How to Fix a Slow Leak in a Copper Pipe Joint

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Copper plumbing requires defect-free connections to avoid leaks.
Copper plumbing requires defect-free connections to avoid leaks. (Image: Stockbyte/Stockbyte/Getty Images)

Failing solder joints, a cracked fitting or a combination of the two will lead to a slow leak around joints in an installed copper plumbing system. Both issues repair using the same methods as new copper installation with the exception of removing a damaged fitting. Removing and replacing the fitting located near a slow leak will increase the chances of eliminating leaking water over resoldering a joint that could have contaminants embedded deep in the connection between the fitting and the pipe.

Things You'll Need

  • Plastic bucket
  • Plumber's torch
  • Striker
  • Locking pliers
  • 200-grit emery cloth
  • Replacement fitting
  • Round wire brush
  • Soldering flux
  • Lead-free solder

Open all faucets connected to the copper line with the slow leak. Turn off the supply valve providing water to the line. Place a plastic bucket under the leak.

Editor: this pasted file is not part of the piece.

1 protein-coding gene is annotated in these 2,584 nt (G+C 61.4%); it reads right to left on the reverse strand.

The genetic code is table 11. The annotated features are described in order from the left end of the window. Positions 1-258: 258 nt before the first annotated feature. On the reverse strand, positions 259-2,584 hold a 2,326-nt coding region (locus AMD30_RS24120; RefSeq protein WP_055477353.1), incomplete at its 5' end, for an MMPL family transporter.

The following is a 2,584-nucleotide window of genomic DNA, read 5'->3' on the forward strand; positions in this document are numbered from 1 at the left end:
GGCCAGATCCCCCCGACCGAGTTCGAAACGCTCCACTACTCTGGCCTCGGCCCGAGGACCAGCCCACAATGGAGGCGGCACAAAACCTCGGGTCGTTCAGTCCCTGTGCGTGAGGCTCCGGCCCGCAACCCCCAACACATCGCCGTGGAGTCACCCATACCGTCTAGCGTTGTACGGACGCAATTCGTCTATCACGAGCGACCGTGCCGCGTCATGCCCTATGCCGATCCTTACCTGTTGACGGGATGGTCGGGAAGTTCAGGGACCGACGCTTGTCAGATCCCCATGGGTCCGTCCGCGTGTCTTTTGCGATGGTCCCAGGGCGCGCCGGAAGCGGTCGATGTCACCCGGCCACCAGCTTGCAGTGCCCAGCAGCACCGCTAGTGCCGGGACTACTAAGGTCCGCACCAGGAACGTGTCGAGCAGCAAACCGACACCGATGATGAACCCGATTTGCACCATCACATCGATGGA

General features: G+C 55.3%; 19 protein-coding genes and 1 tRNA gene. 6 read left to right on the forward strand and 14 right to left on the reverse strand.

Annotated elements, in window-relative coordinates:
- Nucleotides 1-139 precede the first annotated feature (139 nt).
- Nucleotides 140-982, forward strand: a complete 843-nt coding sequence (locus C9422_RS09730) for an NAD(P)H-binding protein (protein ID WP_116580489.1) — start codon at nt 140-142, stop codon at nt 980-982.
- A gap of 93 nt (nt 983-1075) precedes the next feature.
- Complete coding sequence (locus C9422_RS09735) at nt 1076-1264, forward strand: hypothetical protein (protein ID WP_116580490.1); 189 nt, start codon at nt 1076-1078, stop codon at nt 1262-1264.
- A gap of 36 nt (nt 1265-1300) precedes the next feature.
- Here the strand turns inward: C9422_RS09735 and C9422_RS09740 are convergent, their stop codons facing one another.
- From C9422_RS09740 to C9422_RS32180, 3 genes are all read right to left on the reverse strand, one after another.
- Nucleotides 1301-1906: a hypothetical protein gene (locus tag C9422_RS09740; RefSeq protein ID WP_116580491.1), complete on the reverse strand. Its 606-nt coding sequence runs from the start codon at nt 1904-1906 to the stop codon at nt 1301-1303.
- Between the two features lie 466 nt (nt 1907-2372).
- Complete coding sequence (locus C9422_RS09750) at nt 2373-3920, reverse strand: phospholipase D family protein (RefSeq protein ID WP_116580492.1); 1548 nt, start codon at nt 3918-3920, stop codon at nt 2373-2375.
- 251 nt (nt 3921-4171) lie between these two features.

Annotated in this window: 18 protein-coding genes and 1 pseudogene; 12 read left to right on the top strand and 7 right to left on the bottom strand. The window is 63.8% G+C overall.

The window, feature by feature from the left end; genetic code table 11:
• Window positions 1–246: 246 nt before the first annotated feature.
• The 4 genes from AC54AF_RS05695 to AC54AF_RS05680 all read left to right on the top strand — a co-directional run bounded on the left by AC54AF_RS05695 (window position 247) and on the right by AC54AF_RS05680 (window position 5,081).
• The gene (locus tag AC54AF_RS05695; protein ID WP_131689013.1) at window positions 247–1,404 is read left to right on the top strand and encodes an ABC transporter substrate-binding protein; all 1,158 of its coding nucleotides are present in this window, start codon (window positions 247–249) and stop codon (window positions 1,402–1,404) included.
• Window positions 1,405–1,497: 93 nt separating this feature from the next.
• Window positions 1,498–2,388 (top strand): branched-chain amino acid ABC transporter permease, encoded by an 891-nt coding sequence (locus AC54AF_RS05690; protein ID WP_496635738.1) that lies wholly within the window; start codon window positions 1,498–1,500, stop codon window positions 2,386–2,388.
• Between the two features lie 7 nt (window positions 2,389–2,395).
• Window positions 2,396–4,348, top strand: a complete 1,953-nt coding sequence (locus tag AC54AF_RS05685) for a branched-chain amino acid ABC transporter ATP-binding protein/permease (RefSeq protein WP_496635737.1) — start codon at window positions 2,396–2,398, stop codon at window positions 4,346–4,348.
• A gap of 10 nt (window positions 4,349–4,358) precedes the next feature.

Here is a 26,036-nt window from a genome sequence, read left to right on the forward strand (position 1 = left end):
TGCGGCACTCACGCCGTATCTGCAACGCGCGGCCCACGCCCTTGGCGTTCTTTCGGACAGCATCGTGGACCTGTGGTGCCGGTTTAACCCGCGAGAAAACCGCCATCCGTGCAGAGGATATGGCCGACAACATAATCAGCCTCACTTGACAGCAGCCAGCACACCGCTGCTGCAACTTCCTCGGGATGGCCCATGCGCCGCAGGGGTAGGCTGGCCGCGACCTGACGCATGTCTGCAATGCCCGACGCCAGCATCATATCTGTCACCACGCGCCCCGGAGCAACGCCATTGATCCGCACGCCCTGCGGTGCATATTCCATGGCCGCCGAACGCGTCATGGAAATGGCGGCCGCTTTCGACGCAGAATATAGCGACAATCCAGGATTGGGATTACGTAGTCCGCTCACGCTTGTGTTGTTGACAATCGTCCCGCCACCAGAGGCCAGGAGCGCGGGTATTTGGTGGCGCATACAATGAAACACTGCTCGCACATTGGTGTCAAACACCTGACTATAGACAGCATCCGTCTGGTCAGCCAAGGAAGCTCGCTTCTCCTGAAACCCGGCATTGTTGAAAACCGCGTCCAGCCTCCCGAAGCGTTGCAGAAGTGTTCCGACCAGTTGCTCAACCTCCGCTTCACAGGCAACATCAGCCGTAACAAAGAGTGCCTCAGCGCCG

Turn on the valve of a plumber's torch -- map or propane gas. Position a striker in front of the torch tip. Push the striker to light the gas. Do not use a striker if the torch has a working built-in igniter.

Hold the torch flame 2 inches away from the leaking fitting. Grasp the fitting with a pair of locking pliers. Twist the pliers as you continue to apply heat. Pull the fitting from the pipe when the soldered joints release. Set the hot fitting on a non-combustible surface until cool.

Clean the ends of the copper pipes exposed after fitting removal by wrapping 200-grit emery cloth around the end of each pipe and twisting the cloth five to six times. Clean the inside of a replacement fitting -- matching the removed fitting -- with a round wire brush.

Apply soldering flux to the outside of each cleaned pipe end and the inside of the replacement fitting. Slide the fitting over the ends of the copper pipe.

Hold the torch flame in the center of the replacement fitting. Wipe lead-free solder along the connection between the fitting and the pipe until the solder melts and flows inside the connection. Ensure the entire connection is sealed before soldering the other side of the fitting.

Allow the replacement area to cool for five to six minutes. Turn on the water. Shut all open faucets after the air has cleared from the pipe.

Tips & Warnings

  • Keep a fire extinguisher near your work area in case of fire.

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